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What is caching ?

What is caching ?

In simpler language, caching is used for speeding up access to certain set of frequently accessed data. A cache is a layer b/w the client and the server. Each request that the client makes to the server, first goes through the cache. This serves two purpose :

  1. Cache Hit: If the data is already present in the cache, it is called a cache hit. In this case, it is sent directly to the client without querying the main server. This reduces the request time and also reduces the load on the server. This is because, if the data is already there in the cache, the cache will not query the main server again.

Example of a cache hit:
Cache Hit

  1. Cache Miss: If the data is not there in the cache, it is called a cache miss. In this case, the data is fetched from the main server , stored into the cache and sent to the client. This will result in cache hit for subsequent access (See point 1)

Example of a cache miss:
Cache Miss

Let’s see how the above concept is applied using a real world example.

Example

Let’s say, you are trying to access the current page. The process of accessing the current page can be broken down into the following steps as can be seen in the following diagram.

Steps

This is how our server configuration would look like without caching:

Without Caching

Out of all the above steps, there are two steps which take the most amount of time and are responsible for most of the latency that comes while loading this page :

  1. Internet connection speed: Faster your internet, more quickly the web page loads. This is beyond our control and we cannot optimize it.

  2. Time it takes to generate the html for this page.(Step4 and Step 5) : This is in our control and we can optimize it. Let’s say 100 different people are accessing this page, then we need to do steps 4 and 5, 100 times which takes up a lot of latency as well as increases the load on our database and application servers. Since, this is a static page (doesn’t change often), we can store the final generated html of this page in some place and "cache" it. This way, when a request comes for this page, we will be fetching it from the cache (which is much faster) and we will not query the database. This means that the latency introduced due to Step 4 and Step 5 is completely gone! and our page is much faster.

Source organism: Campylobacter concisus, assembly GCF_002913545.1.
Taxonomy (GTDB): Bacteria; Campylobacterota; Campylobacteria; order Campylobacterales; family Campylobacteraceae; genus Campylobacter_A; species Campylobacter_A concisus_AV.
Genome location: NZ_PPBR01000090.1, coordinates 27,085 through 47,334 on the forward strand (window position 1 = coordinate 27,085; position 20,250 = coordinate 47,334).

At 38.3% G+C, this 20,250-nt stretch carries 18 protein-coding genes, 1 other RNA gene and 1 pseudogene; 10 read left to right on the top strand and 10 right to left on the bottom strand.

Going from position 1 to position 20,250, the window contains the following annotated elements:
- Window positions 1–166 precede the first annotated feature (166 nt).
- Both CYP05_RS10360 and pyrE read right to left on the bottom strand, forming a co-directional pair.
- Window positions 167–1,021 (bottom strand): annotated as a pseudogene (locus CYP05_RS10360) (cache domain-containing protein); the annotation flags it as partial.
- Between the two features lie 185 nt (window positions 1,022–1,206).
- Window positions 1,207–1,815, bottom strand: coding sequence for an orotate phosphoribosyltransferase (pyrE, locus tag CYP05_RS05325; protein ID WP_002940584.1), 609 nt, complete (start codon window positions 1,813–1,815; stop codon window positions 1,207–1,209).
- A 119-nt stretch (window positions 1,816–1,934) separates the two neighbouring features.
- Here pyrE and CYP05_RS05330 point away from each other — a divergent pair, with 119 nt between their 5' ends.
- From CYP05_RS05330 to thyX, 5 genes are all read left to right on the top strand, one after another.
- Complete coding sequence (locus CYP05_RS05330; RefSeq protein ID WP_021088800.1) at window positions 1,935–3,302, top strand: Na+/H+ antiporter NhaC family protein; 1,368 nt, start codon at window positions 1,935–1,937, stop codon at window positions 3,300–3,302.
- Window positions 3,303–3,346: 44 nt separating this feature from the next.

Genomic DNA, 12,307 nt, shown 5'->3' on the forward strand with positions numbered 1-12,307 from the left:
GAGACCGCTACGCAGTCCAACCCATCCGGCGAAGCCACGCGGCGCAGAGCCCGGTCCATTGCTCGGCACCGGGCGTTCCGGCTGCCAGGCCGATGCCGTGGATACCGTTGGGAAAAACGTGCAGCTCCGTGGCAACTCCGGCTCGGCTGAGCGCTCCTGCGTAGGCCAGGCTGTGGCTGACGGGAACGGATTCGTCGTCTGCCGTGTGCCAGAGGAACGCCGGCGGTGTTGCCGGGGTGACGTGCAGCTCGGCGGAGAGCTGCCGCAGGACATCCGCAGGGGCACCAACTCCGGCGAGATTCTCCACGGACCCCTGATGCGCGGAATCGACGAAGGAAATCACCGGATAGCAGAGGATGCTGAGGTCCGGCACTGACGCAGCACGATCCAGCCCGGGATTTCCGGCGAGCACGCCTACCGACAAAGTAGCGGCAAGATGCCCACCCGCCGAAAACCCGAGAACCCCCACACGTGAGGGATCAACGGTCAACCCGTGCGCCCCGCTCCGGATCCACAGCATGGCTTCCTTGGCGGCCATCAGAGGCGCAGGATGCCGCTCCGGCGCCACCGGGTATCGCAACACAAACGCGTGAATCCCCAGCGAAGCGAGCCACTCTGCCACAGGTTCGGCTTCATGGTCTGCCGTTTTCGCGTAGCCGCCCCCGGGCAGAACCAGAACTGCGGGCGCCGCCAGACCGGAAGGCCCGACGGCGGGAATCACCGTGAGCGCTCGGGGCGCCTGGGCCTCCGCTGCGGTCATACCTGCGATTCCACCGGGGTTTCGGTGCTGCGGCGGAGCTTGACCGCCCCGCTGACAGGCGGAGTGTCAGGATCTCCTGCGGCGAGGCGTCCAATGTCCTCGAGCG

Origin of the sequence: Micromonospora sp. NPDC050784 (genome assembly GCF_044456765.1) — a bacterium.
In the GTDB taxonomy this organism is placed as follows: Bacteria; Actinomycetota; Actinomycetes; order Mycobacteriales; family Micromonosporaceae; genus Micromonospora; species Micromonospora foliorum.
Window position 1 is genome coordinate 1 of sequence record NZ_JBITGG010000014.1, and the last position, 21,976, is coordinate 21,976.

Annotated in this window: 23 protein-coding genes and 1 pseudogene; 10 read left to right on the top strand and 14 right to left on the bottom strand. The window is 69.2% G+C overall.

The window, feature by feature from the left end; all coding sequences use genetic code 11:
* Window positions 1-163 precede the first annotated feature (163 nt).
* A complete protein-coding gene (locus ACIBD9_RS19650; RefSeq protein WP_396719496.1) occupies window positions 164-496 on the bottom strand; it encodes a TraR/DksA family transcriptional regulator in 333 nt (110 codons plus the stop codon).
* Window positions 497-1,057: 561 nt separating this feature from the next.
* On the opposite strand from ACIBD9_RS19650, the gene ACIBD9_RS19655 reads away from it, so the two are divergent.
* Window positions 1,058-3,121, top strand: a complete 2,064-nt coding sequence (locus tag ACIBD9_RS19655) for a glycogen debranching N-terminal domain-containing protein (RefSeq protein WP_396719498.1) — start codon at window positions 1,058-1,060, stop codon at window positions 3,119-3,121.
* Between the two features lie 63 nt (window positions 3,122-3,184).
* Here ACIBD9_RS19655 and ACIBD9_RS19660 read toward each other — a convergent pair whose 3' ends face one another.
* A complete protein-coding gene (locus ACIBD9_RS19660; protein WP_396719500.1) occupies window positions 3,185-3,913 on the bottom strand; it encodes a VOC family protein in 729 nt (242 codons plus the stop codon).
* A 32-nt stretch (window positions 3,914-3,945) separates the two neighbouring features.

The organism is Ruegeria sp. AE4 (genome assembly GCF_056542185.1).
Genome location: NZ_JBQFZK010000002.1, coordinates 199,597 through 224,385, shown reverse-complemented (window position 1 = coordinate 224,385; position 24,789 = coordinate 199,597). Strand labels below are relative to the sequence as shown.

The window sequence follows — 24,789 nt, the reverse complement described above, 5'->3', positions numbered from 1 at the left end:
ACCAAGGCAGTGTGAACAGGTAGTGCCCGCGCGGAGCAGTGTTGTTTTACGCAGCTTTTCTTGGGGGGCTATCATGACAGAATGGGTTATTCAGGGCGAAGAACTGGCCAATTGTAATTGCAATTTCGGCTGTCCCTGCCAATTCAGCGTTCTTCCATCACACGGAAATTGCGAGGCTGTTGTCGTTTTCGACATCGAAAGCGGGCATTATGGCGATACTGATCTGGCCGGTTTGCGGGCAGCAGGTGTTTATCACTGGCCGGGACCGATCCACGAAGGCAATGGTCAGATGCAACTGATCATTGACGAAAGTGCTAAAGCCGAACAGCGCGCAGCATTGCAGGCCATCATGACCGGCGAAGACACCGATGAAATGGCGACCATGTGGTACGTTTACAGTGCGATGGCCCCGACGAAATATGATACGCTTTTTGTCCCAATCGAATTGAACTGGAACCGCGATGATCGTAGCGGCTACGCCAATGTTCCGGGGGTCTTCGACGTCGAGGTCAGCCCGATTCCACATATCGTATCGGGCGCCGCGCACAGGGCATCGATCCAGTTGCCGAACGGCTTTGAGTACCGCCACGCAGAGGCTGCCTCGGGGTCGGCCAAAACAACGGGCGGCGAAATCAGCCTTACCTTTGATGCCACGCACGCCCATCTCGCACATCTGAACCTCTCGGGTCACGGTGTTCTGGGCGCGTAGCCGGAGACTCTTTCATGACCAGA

This is our architecture diagram with caching. A cache is placed b/w load balancer and the application server.

With Caching

In the above diagram, we have introduced a cache in between the load balancer and the application servers. This will reduce the load on the application server for frequently accessed pages and decrease the latency for frequently accessed pages.

See the below GIF to get an idea on how the request is handled when we use a cache:

Cache Invalidation

In the above example we saw how cache makes the page access faster by storing a copy of the page and returning that when any request comes.
But what if, I change the contents of the page in the database ? In that case the data in the cache would become stale and we wouldn’t want our readers to be served stale data!

To solve this problem, we need to define the Cache Invalidation policy for the cache. This policy determines how the cache behaves if the data in the cache is modified/written. There are three popular cache invalidation strategies that are used frequently :

Write Through Cache

In write through cache invalidation policy, the data is directly written in both the cache and the database. The write succeeds if both the writes to the cache and the database succeed as shown in the diagram below. The main advantage of this policy is that, there is complete consistency b/w what is written into the cache and the actual data present in the database. The disadvantage is that since write needs to be done at two places, the writes become much slower.

Write Back Cache

In write back cache invalidation policy, fresh copy of the data is written directly in the cache instead of the database. The write succeeds as soon as data is written in the cache. Data written in the cache is written back to the database on a periodic basis and may not be immediate. The advantage of this cachive invalidation policy is that writes are much faster compare to write through approach, since only one write needs to be done and that too in the cache. Disadvantage is that this policy might lead to data loss (in case of a crash/power failure), since the only copy of the data is in the cache.

Write Around Cache

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